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Malachi Brown
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coolhandluke121 wrote:
tumorous wrote:
Roads and Boats is another design that is almost entirely non-random (all except the iron/gold production order of mines).
Haven't had a chance to try R & B, but I'm willing to bet I would suggest a house rule about this before my first game is even over!
In Roads and Boats there is a way (via researching technologies) to remove the random production of the mines.

coolhandluke121 wrote:
I forgot to mention that exploring and finding wine first can hurt you because of famine. It's a double advantage for your opponent(s) if they find food and you find wine because you get a grave.
I don't look at it that way because finding food drives famine up. Finding food only insulates that player from the famine incurred by finding the food in the first place. If two players find food then they each suffer the impact of an additional famine over what they discovered food for.

To put it another way, if another player finds food and you find wine and you get a grave that means you still would have gotten a grave if you had found food instead of wine because the famine level would have gone up by 2 and your food only protected you for one of those.

You can argue that there is a continued impact on following turns because of the use of the good as a seed, but in the outcome of getting a grave that turn is not dependent on if you found wine instead of food.
 
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Luke Piefer "Luke Luke The Orange"

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Malachi wrote:


coolhandluke121 wrote:
I forgot to mention that exploring and finding wine first can hurt you because of famine. It's a double advantage for your opponent(s) if they find food and you find wine because you get a grave.
I don't look at it that way because finding food drives famine up. Finding food only insulates that player from the famine incurred by finding the food in the first place. If two players find food then they each suffer the impact of an additional famine over what they discovered food for.

To put it another way, if another player finds food and you find wine and you get a grave that means you still would have gotten a grave if you had found food instead of wine because the famine level would have gone up by 2 and your food only protected you for one of those.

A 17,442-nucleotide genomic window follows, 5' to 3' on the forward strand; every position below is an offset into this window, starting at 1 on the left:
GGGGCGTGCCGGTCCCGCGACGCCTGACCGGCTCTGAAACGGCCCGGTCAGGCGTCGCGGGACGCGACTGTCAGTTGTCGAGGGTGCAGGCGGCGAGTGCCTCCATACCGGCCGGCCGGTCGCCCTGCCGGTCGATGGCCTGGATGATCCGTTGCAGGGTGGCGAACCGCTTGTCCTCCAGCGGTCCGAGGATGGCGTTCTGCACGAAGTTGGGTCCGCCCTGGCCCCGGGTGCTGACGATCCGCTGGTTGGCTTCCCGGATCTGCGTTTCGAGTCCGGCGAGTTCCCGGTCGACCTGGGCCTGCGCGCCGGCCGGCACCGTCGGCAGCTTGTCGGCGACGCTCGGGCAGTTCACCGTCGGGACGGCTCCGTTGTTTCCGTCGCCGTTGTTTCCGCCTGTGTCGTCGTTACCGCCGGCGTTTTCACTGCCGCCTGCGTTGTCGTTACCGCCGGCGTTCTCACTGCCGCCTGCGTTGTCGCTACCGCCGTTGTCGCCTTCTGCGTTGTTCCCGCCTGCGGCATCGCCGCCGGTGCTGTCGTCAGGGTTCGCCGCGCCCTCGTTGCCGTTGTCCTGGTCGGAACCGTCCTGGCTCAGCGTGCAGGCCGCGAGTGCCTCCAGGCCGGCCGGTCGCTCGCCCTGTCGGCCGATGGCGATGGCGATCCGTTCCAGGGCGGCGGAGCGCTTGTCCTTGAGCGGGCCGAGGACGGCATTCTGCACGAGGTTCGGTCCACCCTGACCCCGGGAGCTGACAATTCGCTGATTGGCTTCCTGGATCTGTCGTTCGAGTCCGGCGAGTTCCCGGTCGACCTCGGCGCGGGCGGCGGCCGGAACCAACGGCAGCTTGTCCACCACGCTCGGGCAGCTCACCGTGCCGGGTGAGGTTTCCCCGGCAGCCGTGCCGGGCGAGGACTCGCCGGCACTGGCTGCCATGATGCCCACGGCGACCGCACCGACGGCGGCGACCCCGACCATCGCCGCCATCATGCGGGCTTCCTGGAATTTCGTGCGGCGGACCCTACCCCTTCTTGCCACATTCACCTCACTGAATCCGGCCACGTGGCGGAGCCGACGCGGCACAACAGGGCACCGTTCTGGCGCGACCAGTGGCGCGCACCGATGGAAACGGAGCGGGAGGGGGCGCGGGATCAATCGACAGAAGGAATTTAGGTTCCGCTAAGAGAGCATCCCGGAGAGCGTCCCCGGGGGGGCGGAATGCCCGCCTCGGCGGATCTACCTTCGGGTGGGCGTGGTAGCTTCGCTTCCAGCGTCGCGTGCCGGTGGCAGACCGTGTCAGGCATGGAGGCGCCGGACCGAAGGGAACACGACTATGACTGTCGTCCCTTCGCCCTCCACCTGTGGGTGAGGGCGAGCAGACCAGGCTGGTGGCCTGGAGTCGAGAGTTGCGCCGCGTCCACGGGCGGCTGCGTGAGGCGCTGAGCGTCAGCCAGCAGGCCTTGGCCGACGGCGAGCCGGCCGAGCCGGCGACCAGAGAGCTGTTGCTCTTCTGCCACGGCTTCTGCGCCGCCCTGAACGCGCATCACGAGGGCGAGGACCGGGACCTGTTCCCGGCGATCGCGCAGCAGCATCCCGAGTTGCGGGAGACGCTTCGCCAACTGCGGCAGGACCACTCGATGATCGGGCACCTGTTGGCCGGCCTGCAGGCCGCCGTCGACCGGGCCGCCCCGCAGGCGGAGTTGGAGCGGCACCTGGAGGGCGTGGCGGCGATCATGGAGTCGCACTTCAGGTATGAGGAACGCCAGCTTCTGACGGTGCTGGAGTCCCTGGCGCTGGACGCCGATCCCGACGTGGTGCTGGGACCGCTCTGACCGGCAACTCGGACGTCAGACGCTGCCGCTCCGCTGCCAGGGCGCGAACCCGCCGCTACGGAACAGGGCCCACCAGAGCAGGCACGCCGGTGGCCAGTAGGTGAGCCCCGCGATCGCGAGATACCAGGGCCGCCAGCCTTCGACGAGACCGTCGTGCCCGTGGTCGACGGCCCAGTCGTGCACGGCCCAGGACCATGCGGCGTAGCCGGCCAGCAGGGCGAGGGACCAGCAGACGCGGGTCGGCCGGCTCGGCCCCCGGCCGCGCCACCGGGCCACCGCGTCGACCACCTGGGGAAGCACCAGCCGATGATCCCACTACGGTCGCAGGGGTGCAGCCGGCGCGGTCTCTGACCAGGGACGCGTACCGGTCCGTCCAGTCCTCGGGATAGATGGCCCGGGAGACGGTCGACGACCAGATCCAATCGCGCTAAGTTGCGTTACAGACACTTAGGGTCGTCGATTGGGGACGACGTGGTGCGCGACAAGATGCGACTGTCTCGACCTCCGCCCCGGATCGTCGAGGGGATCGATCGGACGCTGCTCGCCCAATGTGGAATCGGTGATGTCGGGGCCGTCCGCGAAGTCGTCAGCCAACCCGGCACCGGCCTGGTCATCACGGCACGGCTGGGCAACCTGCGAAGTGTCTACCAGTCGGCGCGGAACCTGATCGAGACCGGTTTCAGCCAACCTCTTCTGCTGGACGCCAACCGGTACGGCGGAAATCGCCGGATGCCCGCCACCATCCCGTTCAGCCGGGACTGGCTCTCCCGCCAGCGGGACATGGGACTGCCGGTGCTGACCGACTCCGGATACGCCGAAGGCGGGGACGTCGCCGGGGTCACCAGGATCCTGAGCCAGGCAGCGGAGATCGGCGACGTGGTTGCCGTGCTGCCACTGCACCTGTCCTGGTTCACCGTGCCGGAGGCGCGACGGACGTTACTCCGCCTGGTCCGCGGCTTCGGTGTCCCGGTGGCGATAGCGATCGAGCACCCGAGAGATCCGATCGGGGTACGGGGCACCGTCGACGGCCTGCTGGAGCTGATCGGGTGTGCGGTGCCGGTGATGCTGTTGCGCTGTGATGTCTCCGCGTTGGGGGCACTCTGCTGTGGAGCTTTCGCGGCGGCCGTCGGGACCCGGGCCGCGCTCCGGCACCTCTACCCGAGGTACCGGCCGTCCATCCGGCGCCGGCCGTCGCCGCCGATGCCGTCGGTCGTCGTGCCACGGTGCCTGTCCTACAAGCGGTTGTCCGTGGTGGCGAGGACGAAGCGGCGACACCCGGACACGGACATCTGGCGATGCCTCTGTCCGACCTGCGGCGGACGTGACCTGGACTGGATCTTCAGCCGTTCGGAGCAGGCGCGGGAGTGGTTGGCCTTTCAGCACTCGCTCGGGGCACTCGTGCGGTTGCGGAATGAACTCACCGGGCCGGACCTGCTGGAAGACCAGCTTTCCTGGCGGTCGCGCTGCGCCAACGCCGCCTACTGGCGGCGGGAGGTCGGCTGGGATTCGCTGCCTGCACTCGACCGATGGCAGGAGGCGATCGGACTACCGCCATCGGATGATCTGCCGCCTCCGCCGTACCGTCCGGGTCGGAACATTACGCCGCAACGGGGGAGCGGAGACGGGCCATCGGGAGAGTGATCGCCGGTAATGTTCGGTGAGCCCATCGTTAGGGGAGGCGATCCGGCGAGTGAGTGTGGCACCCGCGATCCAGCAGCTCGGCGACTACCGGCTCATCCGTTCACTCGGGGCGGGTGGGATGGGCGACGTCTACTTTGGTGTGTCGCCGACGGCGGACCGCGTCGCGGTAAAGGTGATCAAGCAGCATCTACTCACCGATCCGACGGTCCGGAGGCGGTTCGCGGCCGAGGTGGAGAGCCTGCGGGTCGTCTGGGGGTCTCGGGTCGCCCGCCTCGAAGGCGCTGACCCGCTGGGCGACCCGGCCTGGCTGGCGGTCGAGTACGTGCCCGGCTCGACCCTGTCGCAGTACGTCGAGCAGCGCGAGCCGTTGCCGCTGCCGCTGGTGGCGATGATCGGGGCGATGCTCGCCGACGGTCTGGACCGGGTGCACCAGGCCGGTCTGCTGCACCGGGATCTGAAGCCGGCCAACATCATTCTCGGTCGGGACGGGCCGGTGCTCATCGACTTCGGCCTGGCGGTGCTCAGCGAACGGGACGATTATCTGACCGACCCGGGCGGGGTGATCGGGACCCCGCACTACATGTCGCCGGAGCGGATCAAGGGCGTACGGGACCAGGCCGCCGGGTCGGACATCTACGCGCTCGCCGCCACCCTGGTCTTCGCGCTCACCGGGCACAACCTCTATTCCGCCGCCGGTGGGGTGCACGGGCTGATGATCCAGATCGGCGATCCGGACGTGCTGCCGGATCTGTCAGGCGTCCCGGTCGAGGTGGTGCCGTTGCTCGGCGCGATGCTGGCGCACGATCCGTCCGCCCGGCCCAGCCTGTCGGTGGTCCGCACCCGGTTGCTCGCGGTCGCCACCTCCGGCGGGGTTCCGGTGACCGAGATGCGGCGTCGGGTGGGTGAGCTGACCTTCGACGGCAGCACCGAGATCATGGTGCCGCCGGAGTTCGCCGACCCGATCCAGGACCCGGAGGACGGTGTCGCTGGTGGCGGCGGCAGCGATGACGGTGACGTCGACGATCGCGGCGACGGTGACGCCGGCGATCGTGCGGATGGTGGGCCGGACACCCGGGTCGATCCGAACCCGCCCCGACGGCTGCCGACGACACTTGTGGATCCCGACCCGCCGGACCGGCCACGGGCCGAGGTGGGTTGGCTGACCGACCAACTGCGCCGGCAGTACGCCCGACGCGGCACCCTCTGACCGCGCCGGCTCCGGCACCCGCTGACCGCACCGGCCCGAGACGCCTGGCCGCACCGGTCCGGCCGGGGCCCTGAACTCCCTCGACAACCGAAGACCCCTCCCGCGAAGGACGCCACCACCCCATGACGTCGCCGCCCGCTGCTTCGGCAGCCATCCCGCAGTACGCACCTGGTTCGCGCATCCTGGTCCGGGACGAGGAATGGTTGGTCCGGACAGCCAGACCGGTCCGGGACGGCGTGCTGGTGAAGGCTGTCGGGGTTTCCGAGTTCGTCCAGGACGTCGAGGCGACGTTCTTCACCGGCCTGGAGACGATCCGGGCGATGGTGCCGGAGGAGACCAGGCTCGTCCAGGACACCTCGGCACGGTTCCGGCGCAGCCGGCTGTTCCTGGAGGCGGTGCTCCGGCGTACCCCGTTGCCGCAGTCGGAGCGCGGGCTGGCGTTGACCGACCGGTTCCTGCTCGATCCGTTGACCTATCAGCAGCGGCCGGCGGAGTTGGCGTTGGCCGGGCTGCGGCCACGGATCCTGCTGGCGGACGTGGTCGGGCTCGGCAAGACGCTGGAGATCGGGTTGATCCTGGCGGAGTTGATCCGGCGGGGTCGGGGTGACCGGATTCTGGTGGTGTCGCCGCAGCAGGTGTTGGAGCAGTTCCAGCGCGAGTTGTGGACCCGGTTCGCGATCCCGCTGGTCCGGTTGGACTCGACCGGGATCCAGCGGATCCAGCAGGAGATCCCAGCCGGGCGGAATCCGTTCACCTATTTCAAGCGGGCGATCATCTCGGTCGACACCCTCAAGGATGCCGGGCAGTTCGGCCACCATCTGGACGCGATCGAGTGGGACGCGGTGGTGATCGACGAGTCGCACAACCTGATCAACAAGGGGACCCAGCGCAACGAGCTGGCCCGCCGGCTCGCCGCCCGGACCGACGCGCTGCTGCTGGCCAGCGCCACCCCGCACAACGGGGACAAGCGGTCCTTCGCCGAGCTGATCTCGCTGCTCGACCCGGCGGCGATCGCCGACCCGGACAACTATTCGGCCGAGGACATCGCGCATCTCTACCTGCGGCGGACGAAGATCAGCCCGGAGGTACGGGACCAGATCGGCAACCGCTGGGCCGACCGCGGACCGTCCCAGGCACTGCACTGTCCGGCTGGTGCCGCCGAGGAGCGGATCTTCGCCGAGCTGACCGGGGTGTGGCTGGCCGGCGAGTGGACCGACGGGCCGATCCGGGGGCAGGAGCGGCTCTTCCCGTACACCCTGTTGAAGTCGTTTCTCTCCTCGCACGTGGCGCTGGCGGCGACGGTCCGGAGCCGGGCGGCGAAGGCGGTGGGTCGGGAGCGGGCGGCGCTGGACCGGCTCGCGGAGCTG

You can argue that there is a continued impact on following turns because of the use of the good as a seed, but in the outcome of getting a grave that turn is not dependent on if you found wine instead of food.

I worded that poorly, but what I meant is that it's a double disadvantage because if you reversed the luck, your opponent would get a grave and you wouldn't. If you both get food, then you both get a grave, so the luck is equal. But if you get wine and your opponent gets food, you get a grave and he doesn't.

That's not the end of the world, but it just compounds the disadvantage of not being able to build a field of food and activate more men, with is the real issue with the luck of explorer tiles. If you explore and find wine, you have to use wood for fish (and it might be an inefficient use of wood if your closest harbors are small) or choose Giorgio/Maria* to activate men in a timely fashion, which is a constraint that your opponent who explores and finds food doesn't suffer from. Very early in the game, you almost always want food more than luxury goods. Wine is very helpful as the 2nd explorer good you find, but a big liability if you find it first.

*But this only works if you had the foresight to build a stone quarry in turn 1 as a contingency plan in case you explore for wine, and even if you did maybe you would have preferred to use that stone for Forced Labour, which is a very strong move that is no longer available to you.
 
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chuck dunn
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those early graves that the explorer tiles can cause throw in a loop in early game that is fine by me ...
 
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Luke Piefer "Luke Luke The Orange"

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toooooof wrote:
If you find it more confortable with your variants, I guess this not really far from the original game, and it's totally playable.

It plays well this way. Also, having each player choose and configure two terrain hexes can help neutralize Giorgio, who wins a bit too often in 2-player games if there are convenient harbors on the board.

Thanks for the website! I've lost many hours of my life to it, and I can't say I regret it. cool